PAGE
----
(6) Radcliffe v. Experian Info. Solutions Inc. (9th Cir.). One of the problems with class action practice in general is that class counsel, rather than the named plaintiffs, often control the litigation. That’s frustrating when the litigation is adversarial, but it’s downright dangerous during settlement, when the named plaintiff is often the only thing protecting the class from counsel’s self-interest. In Radcliffe, the Ninth Circuit reined in the use of "incentive awards" that aligned the named plaintiffs’ interests with their counsel instead of the absent class members. This is one of a number of cases that will likely be useful for objectors in fighting bad class settlements.

(7) Feder v. Frank (9th Cir.). CAFA was supposed to reduce the number of bad deals for absent class members from coupon settlements. In Feder, the court reversed approval of a settlement that was using the latest method of inflating settlements for inflated fees: combining nominal injunctive relief with low-value coupons.

(8) Critchfield Physical Therapy, P.C. v. Techhealth, Inc. (E.D. Mo.). Another court in the Eastern District of Missouri found a different way of ensuring that the named plaintiff exercises some influence over settlement: make sure that the named plaintiff actually shows up to the settlement negotiations.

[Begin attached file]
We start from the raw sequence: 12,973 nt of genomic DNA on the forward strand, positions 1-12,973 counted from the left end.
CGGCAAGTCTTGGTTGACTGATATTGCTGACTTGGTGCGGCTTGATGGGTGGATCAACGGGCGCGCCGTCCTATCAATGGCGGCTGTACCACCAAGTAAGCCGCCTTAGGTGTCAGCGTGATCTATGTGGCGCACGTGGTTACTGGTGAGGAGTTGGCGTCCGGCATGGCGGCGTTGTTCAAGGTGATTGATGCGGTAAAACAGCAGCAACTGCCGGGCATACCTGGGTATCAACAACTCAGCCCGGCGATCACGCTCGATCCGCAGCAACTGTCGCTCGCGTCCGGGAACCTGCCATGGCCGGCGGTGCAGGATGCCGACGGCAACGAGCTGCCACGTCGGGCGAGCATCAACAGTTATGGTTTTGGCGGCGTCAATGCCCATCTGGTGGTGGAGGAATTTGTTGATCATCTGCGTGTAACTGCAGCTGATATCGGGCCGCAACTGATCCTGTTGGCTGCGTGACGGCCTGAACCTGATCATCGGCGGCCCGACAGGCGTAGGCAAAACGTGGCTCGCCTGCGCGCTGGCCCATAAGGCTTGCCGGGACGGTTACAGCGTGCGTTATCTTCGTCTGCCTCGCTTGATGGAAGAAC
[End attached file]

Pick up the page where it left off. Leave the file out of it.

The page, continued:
(9) Duvio v. Viking Range Corp. (E.D. La.). One source of early conflict in class actions is when plaintiffs–either through inexperience or tactics–neglect to include vital information in their pleadings. That lack led to the Supreme Court’s "plausibility" opinions in Twombly and Iqbal, but it is also beginning to backfire on plaintiffs in class action pleadings. Duvio, which granted defendant’s motion to strike, establishes a lower limit to how vague plaintiffs can get in a class action pleading.

(10) Pileggi v. Wells Fargo Bank, NA (N.D. Cal.). Some plaintiffs will seek injunctive relief in addition to (or instead of) monetary damages because they perceive it to be easier to certify a class under Rule 23(b)(2) than 23(b)(3). Judge Alsup’s opinion denying certification in Pileggi is likely to be influential given its cogent discussion of the many drawbacks to thoughtlessly seeking declaratory or injunctive relief.

Careful readers may notice a few omissions in this list. Where, for example, is the Amgen opinion on securities class actions? Or some of the cy pres opinions that courts have begun to hand down? These tend to come down to judgment calls. From my experience with securities class actions, no defendants were really relying on the argument advanced in Amgen, and no one was particularly surprised or affected by the outcome. The Supreme Court has sent a signal about cy pres relief (and some courts have started doing interesting things), but there has been no overarching opinion that threatens to redefine the current practice. Maybe next year.